Google Brings Stranger Things To You In AR With New Lens Promotion

Google is looking to bring together printed media, one of the most popular shows on Netflix, and its Lens-branded mobile augmented reality technology with a brand new Stranger Things 3 promotion in The New York Times.

To get in on the promotion, users will need to go out and buy a physical print edition of The New York Times and look for three advertisements for “Starcourt Mall.” The mall is central to events in the latest season of the hit Netflix Original, which is set -- with a fair amount of nostalgia -- in the mid-1980s.

Once the ads are found, users will be able to scan those using Google Lens. That’s Google’s AI-driven machine vision and AR tool found inside of Google Assistant, whether in the Google app or elsewhere, or in some cases as an option in the primary camera on a select handful of Android devices.

Details surrounding exactly what users will see when they scan the ads to take part in the promotion have not been divulged. So there won't be any spoilers here. The only hints Google provides are going to be vague at best, even for anybody following the series. The search giant only alludes to "Demogorgons. Mindflayers. Shadowy government agencies."

That doesn't mean that any season giveaways to be found within the ads themselves will be kept under wraps for long though since the company is also encouraging participants to share what they find online via the hashtag "#StrangerThings3."

How strange could this get?

The new Stranger Things promotion is the latest in a string of similar efforts Google has put forward to highlight the possibilities presented by AR since the company first began releasing major updates to Gooogle Lens with those features earlier this year.

With consideration for the few hints that the search giant has provided, it will likely involve the ability to overlay key characters or creatures from Stranger Things into the real world. The effect will probably be similar to what the company did with a great white shark at this year's I/O developer conference -- allowing users to view and interact with the predatory fish at a realistic life-size scale.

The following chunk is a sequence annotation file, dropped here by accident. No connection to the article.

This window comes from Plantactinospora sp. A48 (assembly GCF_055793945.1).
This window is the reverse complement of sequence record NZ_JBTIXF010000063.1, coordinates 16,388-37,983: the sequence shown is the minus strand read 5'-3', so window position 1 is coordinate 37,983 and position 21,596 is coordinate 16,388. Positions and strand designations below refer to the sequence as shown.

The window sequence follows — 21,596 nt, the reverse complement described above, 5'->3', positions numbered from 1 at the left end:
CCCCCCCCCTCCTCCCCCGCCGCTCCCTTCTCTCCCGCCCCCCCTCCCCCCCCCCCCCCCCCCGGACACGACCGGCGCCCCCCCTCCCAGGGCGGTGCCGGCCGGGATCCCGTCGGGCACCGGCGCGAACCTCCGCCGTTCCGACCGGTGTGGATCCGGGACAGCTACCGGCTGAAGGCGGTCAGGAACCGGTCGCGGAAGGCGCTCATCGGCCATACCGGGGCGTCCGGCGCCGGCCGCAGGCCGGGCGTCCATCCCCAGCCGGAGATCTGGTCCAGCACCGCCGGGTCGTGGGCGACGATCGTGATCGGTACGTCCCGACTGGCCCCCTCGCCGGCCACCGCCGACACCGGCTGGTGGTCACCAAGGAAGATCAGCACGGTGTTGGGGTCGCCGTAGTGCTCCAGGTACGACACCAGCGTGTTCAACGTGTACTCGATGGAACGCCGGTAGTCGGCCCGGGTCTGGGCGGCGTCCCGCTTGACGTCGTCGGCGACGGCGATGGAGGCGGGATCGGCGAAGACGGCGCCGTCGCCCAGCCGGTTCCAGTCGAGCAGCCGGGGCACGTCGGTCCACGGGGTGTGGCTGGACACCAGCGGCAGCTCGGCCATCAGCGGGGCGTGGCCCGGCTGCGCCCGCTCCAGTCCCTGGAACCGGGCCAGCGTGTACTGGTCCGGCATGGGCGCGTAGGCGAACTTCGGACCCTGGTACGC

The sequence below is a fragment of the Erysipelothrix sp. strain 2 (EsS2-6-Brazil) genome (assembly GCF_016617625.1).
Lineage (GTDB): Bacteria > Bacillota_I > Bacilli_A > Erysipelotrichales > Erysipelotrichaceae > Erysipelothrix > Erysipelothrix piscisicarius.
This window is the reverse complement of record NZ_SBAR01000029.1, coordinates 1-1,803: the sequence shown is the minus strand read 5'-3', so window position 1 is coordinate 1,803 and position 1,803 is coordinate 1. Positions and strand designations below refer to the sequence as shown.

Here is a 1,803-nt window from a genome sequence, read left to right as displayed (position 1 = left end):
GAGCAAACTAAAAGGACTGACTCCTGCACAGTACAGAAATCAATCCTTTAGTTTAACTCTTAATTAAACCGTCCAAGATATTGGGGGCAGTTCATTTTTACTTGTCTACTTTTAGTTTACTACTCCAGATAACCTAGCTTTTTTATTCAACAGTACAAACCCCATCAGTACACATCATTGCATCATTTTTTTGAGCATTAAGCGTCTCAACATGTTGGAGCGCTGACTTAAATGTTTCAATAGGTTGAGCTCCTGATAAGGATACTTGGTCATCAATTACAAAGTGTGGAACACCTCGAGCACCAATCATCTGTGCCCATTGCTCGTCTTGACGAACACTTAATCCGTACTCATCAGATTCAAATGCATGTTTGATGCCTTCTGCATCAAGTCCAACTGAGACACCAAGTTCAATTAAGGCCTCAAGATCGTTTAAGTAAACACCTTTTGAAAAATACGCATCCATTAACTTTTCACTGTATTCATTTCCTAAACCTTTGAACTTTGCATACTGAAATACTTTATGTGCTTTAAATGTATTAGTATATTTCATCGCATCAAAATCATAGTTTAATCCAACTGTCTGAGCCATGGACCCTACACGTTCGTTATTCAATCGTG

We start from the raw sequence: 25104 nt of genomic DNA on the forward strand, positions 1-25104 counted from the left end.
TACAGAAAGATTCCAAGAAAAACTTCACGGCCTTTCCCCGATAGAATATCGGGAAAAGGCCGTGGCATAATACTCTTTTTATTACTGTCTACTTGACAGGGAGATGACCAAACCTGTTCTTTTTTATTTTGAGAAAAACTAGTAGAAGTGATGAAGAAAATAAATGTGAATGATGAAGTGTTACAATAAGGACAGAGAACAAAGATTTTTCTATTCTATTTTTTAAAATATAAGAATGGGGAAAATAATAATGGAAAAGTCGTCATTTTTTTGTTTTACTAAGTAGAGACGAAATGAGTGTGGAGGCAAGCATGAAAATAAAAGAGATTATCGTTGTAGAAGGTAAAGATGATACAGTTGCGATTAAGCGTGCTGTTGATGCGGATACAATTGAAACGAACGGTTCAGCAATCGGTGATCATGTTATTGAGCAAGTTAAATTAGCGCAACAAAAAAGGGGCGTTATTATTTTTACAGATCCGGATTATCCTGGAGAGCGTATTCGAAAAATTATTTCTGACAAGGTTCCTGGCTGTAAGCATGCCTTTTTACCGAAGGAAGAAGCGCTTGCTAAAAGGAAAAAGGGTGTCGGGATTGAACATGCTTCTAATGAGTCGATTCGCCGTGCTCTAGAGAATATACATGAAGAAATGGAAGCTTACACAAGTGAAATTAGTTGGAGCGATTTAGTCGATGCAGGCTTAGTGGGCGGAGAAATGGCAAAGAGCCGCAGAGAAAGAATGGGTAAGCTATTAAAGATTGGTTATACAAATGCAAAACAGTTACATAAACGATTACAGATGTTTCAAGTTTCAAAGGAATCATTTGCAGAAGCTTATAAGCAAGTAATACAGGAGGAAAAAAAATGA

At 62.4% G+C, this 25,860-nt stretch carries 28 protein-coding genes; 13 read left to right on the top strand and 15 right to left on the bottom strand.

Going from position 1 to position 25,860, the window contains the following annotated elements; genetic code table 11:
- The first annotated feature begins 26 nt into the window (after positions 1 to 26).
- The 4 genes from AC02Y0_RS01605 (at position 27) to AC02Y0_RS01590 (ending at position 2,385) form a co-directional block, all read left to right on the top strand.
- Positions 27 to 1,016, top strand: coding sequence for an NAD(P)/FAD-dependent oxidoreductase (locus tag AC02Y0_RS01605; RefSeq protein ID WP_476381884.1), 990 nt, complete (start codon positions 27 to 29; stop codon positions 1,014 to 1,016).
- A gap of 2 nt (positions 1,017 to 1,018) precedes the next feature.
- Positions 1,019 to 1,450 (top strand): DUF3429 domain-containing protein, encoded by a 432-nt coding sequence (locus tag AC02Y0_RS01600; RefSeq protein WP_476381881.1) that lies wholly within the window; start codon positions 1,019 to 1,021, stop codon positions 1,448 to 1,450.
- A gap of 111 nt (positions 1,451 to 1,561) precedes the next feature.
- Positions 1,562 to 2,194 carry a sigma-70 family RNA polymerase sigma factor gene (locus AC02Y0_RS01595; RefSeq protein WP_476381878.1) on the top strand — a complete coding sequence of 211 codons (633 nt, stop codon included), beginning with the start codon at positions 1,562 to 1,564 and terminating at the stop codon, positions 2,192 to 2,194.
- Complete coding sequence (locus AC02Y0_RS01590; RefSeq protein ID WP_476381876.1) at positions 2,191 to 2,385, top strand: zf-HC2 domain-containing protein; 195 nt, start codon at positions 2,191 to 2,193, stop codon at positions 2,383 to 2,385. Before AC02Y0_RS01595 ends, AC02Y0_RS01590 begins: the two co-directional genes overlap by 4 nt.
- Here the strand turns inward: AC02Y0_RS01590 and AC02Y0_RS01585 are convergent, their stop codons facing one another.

The AI tool, when used that way, additionally surfaces information about whatever's been scanned, as shown through Google's partnership with museums, magazines, and retailers. For instance, in the former case, users are able to get important details and the backstory behind paintings at a museum by scanning the painting while retailers can include AR representations of their products alongside details about pricing and availability among other things.

While not guaranteed, similar capabilities will probably be provided to those who scan the ads in question.

To get involved

To take part in the promotion, as mentioned above, Android users will need both a print copy of The New York Times from today (July 11) and a compatible phone with Google Lens capabilities. Regardless of whether the app is found in the camera app or in the Google app via Google Assistant, Google Lens is generally tucked away behind a square-shaped camera icon.

After finding the feature, the ads from the paper will need to be put into the frame and the AI -- as long as the latest update has been installed -- should recognize the interactive object from the image of the ad. Dots should appear that can be tapped and interacted with over the top of the image. On-screen instructions will probably appear at that point to guide users through the experience.

Copyright ©2019 Android Headlines. All Rights Reserved
This post may contain affiliate links. See our privacy policy for more information.
You May Like These
More Like This:
About the Author
2018/10/Daniel-Golightly-2018-New.jpg

Daniel Golightly

Junior Editor
Daniel has been writing for AndroidHeadlines since 2016. As a Senior Staff Writer for the site, Daniel specializes in reviewing a diverse range of technology products and covering topics related to Chrome OS and Chromebooks. Daniel holds a Bachelor’s Degree in Software Engineering and has a background in Writing and Graphics Design that drives his passion for Android, Google products, the science behind the technology, and the direction it's heading. Contact him at [email protected]